8 trends in spine, orthopedics and ASCs over the next 5 years


Orthopedic and spine surgeons around the country are beginning to perform outpatient procedures, including total joints and spinal fusions, and many of these procedures can be performed in an ambulatory surgery center. This concept is new for many surgeons, but a few industry pioneers gathered last week in Chicago have decades of experience.

At the 15th Annual Becker's Spine, Orthopedic & Pain Management-Driven ASC Conference + The Future of Spine event, a panel of experts spoke on "ASCs, Orthopedics and Spine: The Next Five Years." The panel included Founder of Mesa, Ariz.-based Desert Institute of Spine Care Anthony Yeung, MD; Founder of the Minimally Invasive Spine Institute at Rush in Chicago Frank Phillips, MD; Founder and President of Puyallup, Wash.-based NeoSpine Richard Wohns, MD; Founder and Chairman of Reno, Nev.-based SpineNevada James Lynch, MD; and Senior Vice President of Strategy and Payment Innovation of Surgical Care Affiliates Brian Mathis.


The panel discussed the following eight trends:


1. Surgical and pain management technique development makes outpatient orthopedic and spine surgery possible, but the economics hold some ASCs back. "It will take a combination of insurance companies, device manufacturers and supply chain vendors getting together to make these procedures possible," said Dr. Phillips.


2. Surgeons are taking older patients into the ASC setting. Medicare now has codes for some spine procedures in ASCs, and MedPAC is considering total joint replacements. "Just because someone is 65 doesn't mean they have to have their procedure done in a hospital," said Dr. Wohns. "If you take a spine practice that is 50 percent outpatient and 50 percent inpatient, consider increasing your goal in the outpatient arena by 5 to 10 percent annually."


3. Take control over the entire episode of care. ASCs are now partnering with physical therapists and rehabilitation specialists to ensure their patients receive the right care after surgery to optimize outcomes. Then surgeons can gather the data and develop bundled payments. "We had a multispecialty ASC in Reno for 11 years and built bundles working together and leveraging physical therapy," said Dr. Lynch. "We can bring down the cost of care and bring up quality."


Dr. Phillips also participates in bundled payments and found the ASC an ideal environment for controlling care. "Unpredictability and variability in cost — those are two things that make spine a mess," he said. "We are seeing more employers approach us about bundled arrangements."


4. Surgeons that provide high quality care will always have patients, regardless of regulations and insurance. "All I know is what I'm good at, and if I'm good at it, there are enough people who are concerned about their back pain that they will pay," said Dr. Yeung. "Patients have a choice in determining who to go to. I focus on the result…Focus on the patient, guarantee the result and everything else will work out."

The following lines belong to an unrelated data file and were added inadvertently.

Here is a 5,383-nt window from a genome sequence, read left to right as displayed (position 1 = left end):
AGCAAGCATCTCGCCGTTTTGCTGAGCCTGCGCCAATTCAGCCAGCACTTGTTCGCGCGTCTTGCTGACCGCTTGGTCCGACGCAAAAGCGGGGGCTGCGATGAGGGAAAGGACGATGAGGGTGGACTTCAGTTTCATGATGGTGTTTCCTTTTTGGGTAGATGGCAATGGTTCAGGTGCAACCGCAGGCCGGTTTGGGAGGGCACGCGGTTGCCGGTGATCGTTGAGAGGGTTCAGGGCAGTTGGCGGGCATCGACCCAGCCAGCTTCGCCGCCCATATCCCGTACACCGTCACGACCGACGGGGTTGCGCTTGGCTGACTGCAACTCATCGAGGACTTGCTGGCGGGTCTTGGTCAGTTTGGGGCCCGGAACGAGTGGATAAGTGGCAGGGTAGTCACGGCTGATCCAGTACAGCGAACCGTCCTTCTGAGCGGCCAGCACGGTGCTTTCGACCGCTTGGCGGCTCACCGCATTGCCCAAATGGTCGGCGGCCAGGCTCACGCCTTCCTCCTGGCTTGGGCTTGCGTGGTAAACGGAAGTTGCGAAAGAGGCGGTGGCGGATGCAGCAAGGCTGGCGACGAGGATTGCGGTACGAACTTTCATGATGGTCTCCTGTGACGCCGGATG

5. There are advantages to both small independent groups and large chain affiliations, and both will find a niche going forward. "I think a smaller group has a better chance of surviving. They can do deals and go directly to the employers and self-insured groups," said Dr. Wohns. "Smaller groups could control their costs and be more cost-efficient than the larger group."


On the other hand, as healthcare becomes more integrated and data dependent, it could be more challenging for small groups to contract with payers and meet federal regulations. To avoid hospital employment, surgeons may decide to join a chain. "Payers can tap into networks of independent surgeons," said Mr. Mathis. "Bringing them to scale is something I'm excited about."


6. ASCs will need to distinguish themselves using data to prove their outcomes are better and adding ancillary services to improve leverage in payer contract negotiations. "If you have a novel imaging center and the hospital doesn't you can negotiate better contracts," said Dr. Lynch. Ancillaries are also a critical aspect of Dr. Wohns' business, including imaging, durable medical equipment, physical therapy and pain management. "If you are a single solo provider and think about the number of referrals you make outside the practice, you can support them within the practice," he said. "You don't have to add infrastructure for most of them."


7. Reputation management is becoming increasingly important as patients seek information online and travel for second and third opinions. "You need to be constantly changing and upgrading your services to the Nordstrum level of service," said Dr. Wohns. "You have to be there for your patient."


Patient education goes hand-in-hand with reputation management. Many patients come into the practice thinking they know what the best treatment is after searching the internet. "It's incumbent for you to choose what you know is right," said Dr. Lynch. "It's all about creating that environment in your office."


8. Primary care physicians want to make sure they're sending patients to a dependable surgeon, especially if they're assuming risk in value-based arrangements. "They want to know what happened when you were with the patient," said Mr. Mathis. "That can bring a ton of benefit to the patient and make sure they are cared for in a comprehensive way. It can be great for the surgeon to educate and screen patients and make sure you are seeing the people who need to see you."


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